- US economic pressure has led to a ratcheting up of threatening Iranian behavior
- Past patterns have shown that Iran never likes engaging from a position of perceived weakness
- It's time to transform President Trump's maximum pressure into diplomatic activity
Surprising new signs are emerging that President Trump’s controversial “maximum pressure” campaign on Iran could set the table for new negotiations toward a better agreement.
To get there, however, President Trump will have to navigate the greatest perils in US-Iranian relations in recent memory, something he has done so far with a military restraint that has confounded his critics and gained him praise for “prudence” even from Iran’s foreign minister.
Since late April, when the Trump administration ended waivers for eight countries that allowed them to continue to buy Iranian oil, Tehran’s exports have nosedived to some 300,000 barrels a day from more than a million previously. Its economy has shrunk by 6%, and its currency has lost 60% of its value over the past year.
The immediate impact of that escalated US economic pressure has been the most dangerous ratcheting up of Iran’s threatening activities in memory, which one senior US official explains as Tehran “punching its way toward new talks.”
Iran has begun to breach the nuclear deal’s enrichment restrictions, it shot down an American drone, and it now has seized a British tanker. This week, Tehran announced plans to execute a ring of alleged CIA spies.
Beyond that, Iranian-backed Houthis in Yemen have been using drones and missiles provided to them by Tehran to strike Saudi targets such as airfields, pipelines and pumping stations. Iranian trained and financed Shia militias are firing rockets at US bases, and Israeli security officials have told former US official Dennis Ross that the Iranian-backed group Islamic Jihad is trying to provoke conflict with Israel in Gaza.
None of that may look much like a prelude to the return of Iran to the negotiating table, except that Iranian officials in the last few days are showing an unexpected and public willingness to talk. Past patterns have shown that Iran never likes engaging from a position of perceived weakness.
Talking to US journalists, Foreign Minister Mohammad Javad Zarif last week floated the idea of a deal that would have the US easing sanctions and Iran agreeing to a tougher nuclear protocol. Then he met with Senator Rand Paul, a self-appointed US mediator.
The New York Times’ Farnaz Fassihi also reports on what she regards as an intriguing split among Iranian hard-liners on how to deal with President Trump between those who have long ruled out any dealings, including the country’s supreme leader, Ali Khamenei, and President Mahmoud Ahmadinejad, known in Washington for his Holocaust denial and anti-American and anti-Israeli fervor, as well as other conservatives clerics and officials close to the revolutionary guards who are advocating for negotiations with the US.
“Mr. Trump is a man of action,” Mr. Ahmadinejad said. “He is a businessman and therefore he is capable of calculating cost-benefits and making a decision. We say to him, let’s calculate the long-term cost-benefit of our two nations and not be short-sighted.” He conceded the issues went far beyond the matter of the nuclear agreement and would require “a fundamental discussion.”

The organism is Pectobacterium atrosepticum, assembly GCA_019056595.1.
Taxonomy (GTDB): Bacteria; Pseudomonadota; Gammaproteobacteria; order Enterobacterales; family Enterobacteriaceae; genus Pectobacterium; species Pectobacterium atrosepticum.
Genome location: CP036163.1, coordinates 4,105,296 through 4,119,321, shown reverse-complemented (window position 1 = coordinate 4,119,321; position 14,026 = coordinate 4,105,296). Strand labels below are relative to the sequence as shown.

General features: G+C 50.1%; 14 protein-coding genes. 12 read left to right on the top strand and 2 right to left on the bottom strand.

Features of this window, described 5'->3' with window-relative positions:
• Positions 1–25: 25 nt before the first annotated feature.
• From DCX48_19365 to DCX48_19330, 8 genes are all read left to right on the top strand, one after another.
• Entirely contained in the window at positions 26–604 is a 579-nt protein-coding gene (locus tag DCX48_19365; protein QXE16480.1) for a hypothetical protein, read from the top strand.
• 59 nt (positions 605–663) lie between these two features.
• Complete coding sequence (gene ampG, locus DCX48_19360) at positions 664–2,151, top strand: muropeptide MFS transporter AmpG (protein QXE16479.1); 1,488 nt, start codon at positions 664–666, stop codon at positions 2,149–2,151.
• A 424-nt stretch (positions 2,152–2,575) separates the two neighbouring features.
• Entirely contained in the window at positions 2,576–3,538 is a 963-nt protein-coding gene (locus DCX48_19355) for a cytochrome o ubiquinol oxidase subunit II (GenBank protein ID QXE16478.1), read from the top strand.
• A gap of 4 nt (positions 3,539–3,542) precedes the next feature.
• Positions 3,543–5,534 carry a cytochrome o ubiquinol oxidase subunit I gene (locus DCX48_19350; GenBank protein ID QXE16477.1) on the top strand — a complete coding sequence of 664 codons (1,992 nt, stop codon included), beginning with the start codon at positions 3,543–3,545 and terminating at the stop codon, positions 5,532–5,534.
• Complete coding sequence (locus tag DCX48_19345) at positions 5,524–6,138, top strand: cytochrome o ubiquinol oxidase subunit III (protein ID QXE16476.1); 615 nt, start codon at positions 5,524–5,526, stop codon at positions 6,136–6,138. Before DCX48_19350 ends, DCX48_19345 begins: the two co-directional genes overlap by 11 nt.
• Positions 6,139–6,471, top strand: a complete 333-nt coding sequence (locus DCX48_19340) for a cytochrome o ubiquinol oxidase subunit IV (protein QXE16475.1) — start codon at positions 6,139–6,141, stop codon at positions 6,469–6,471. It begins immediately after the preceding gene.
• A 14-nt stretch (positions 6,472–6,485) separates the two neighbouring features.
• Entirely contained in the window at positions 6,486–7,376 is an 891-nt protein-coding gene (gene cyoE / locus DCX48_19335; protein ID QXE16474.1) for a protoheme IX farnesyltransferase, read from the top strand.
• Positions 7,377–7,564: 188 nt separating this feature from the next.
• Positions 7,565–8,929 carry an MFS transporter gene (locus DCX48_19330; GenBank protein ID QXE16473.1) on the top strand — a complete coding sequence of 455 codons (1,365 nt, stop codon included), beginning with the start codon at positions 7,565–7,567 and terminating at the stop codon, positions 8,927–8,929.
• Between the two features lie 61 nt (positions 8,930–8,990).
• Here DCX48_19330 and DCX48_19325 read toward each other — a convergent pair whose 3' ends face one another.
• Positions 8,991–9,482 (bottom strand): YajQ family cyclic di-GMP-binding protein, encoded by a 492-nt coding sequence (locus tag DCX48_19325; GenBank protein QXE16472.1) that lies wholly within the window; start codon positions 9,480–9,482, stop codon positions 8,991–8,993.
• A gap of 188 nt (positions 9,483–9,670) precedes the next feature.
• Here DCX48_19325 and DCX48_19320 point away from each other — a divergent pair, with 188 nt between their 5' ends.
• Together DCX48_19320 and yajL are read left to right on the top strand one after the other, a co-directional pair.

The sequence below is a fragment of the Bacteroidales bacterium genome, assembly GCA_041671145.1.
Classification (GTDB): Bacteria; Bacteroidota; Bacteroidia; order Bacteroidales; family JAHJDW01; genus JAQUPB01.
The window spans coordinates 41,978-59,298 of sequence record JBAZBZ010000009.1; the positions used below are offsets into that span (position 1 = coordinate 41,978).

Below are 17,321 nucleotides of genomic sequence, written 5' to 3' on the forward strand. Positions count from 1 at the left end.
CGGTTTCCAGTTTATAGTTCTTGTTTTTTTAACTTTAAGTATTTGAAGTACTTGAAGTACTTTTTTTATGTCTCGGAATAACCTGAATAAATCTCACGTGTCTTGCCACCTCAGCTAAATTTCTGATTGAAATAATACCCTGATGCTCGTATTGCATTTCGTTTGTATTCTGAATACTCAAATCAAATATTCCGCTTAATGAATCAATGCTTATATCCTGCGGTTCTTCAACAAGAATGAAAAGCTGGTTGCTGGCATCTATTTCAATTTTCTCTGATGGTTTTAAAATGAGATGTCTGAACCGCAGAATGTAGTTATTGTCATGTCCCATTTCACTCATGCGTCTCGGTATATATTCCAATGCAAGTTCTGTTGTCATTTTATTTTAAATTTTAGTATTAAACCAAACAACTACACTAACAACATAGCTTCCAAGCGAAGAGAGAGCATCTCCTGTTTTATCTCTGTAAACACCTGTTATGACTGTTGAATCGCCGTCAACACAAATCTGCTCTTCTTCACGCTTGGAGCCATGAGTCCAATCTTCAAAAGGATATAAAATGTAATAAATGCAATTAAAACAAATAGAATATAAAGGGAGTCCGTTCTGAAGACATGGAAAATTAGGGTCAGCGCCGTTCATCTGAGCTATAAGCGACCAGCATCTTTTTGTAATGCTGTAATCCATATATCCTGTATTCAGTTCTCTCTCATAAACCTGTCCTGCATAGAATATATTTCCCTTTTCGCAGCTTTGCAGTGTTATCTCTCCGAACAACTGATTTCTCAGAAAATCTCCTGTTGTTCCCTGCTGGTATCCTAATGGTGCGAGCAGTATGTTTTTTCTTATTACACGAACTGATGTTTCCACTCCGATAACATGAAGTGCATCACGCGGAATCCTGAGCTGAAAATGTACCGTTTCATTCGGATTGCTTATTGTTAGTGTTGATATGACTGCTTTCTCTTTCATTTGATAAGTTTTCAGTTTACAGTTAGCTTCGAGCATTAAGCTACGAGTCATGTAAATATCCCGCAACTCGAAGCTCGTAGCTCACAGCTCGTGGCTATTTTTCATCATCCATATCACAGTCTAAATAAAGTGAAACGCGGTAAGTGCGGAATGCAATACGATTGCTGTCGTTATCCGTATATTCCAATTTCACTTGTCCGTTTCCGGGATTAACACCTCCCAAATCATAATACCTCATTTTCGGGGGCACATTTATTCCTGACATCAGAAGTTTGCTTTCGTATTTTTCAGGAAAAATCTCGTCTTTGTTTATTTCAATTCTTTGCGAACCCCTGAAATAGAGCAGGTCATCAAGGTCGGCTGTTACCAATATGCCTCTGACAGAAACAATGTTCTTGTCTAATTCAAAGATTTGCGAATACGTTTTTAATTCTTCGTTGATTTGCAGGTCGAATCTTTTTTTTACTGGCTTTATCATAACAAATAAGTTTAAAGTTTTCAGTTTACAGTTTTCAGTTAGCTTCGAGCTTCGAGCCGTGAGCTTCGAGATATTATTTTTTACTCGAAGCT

Given both the present perils and the emerging potential, it’s time to transform President Trump’s maximum pressure into diplomatic activity. It’s also time to provide a more common front on Iran by taming transatlantic tensions, moderating Washington’s partisan bickering and toning down Trumpian tweets so that all parties can better leverage the indisputable economic bite of sanctions into a deal that better contains Iran and avoid war.
It really doesn’t matter anymore whether you believe President Trump never should have withdrawn from President Obama’s nuclear deal with Iran in May 2018, and instead should have done more to leverage it with allies and through sanctions for a better deal. (My view.)
It also doesn’t matter whether you believe President Obama never should have entered such a significant agreement without more effort at bipartisan, Congressional approval. Or that US engagement with Iran failed to address the present danger of Iran’s use of regional proxies, support for terrorists or ballistic missile development. (Also, my view.)
That’s water under the bridge.
The question now is a larger one: What’s the best course to address the largest security challenge in the Middle East, now that the danger of an ISIS caliphate has been wrestled down. Iran’s nuclear ambitions had been an accumulating danger, but its Arab and Israeli neighbors all along argued that their more immediate worries were Tehran’s destabilizing activities in Lebanon, Syria, Yemen, Iraq and Gaza – which continue.
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Even President Trump’s fiercest critics concede US unilateral sanctions have reduced the resources Iran can invest in malign activities. Intelligence intercepts and news reports have confirmed that. The world is far from the better agreement the Trump administration wants with Iran, reaching from its nuclear activities to is regional behavior, but the wallet Teheran wields is smaller.
“The US is looking for a change in behavior,” said Brian Hook, the State Department’s Special Representative for Iran, at an Atlantic Council event last week alongside Bahrain’s foreign minister, Sheikh Khalid bin Ahmed Al Khalifa. “Iran would not like to change its behavior, so we are constraining its decision space through our sanctions and deterrent actions. Iran faces a choice. They can accept the diplomatic offramps we have offered over the past year, or watch the economy continue to collapse.”
Lay aside all the transatlantic and domestic differences that have poisoned the Iran debate, and one is left with a simple question: how can one best alter the Iranian regime’s cost-benefit analysis and render unsustainable its support for proxies, terrorism and nuclear arms ambitions?
Hard as it may be for Democrats and some Europeans to swallow, it would be better to circle the wagons than let differences cloud this opportunity. Hard as it may be for some in the Trump administration to accept, it is time for talks where maximalist positions will need to be compromised.